Thursday, February 2, 2023

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Palestinian advocates praise a new fact sheet on discrimination, Pennsylvania considers extending deadlines for abuse claims, and North Dakota's corporate farming debate affects landowners and tribes.

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Vice President Kamala Harris urges Congress to pass the George Floyd Justice in Policing Act, the House begins the process to impeach the Homeland Security Secretary, and the Federal Reserve nudges interest rates up.

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Is bird flu, inflation or price gouging to blame for astronomical egg prices? Pregnancy can be life-changing or life-ending depending on where you live, and nine tribal schools are transforming their outdoor spaces into community gathering areas.

WA Could Be First State to Require New Building Electrification

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Thursday, February 24, 2022   

Washington state could head to the front of the pack when it comes to electrifying new buildings. Proposals before the State Building Code Council would require high-efficiency heat pumps for space and water heating in new commercial buildings.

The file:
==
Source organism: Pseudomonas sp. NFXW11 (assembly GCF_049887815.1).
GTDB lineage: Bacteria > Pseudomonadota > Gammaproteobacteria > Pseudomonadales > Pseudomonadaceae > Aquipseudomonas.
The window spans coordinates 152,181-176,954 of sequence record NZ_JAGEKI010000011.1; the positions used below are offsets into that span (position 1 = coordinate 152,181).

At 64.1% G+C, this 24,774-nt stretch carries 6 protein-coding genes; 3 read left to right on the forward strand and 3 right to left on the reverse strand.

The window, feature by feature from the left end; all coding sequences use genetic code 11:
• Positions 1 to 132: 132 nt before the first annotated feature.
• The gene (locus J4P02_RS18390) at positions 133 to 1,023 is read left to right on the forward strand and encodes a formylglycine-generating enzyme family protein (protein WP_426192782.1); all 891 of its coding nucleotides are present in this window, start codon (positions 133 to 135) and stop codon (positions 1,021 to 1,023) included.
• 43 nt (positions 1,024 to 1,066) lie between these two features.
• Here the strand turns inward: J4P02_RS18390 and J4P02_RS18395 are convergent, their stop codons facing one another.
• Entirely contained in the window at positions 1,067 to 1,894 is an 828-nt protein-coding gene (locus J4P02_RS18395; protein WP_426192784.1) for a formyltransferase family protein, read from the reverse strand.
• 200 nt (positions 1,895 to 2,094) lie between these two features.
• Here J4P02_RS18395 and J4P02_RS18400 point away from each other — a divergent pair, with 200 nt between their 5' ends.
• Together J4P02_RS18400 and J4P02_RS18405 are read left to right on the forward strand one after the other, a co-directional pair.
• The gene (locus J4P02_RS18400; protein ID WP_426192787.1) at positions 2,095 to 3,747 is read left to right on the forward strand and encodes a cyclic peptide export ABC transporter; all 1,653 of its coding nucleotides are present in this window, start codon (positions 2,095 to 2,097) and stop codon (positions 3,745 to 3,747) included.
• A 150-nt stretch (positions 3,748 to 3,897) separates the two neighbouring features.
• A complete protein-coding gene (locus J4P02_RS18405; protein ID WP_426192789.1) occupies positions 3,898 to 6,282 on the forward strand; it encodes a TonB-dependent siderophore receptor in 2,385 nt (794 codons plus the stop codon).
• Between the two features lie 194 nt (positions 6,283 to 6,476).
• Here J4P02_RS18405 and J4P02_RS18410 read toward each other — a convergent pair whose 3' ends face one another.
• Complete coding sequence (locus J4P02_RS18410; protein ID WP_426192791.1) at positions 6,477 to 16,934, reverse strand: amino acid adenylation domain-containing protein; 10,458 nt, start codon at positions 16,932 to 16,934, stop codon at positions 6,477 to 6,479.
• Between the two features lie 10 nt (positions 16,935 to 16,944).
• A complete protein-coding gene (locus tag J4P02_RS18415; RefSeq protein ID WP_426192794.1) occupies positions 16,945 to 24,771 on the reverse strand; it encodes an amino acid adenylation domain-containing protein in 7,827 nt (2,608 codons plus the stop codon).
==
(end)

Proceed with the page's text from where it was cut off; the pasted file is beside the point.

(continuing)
According to the nonpartisan organization RMI - formerly the Rocky Mountain Institute - the shift away from gas to electric would eliminate about eight million tons of carbon dioxide by 2050, equivalent to taking 1.8 million cars off the road each year.

Jonny Kocher is an associate with the clean energy think tank.

"Building electrification is one of those kind of no-brainer solutions where it's like we can actually save money both up front if the building is designed correctly," said Kocher. "The utility bills typically will either be the same or less. And then, we reduce emissions and improve health."

Skeptics of the plan point to the reliability and affordability of alternative sources to gas.

The State Building Code Council is hosting a public hearing on Friday, including testimony on potential code changes. The state updates its energy codes every three years.

Other states and cities are considering changes that would push the electrification of buildings. Kocher said if Washington approves the proposed code updates, it would become a leader on this issue.

"Even though they would be some of the strongest in the country, it's overall a very modest change," said Kocher. "We're just starting with new construction because we know that by 2050 we need to have a lot of our buildings be all electric, and if we don't start with new construction we're just going to never really get there."

Washington state cities, including Seattle, Shoreline and Tacoma, already have ensured that new buildings must be electrified.




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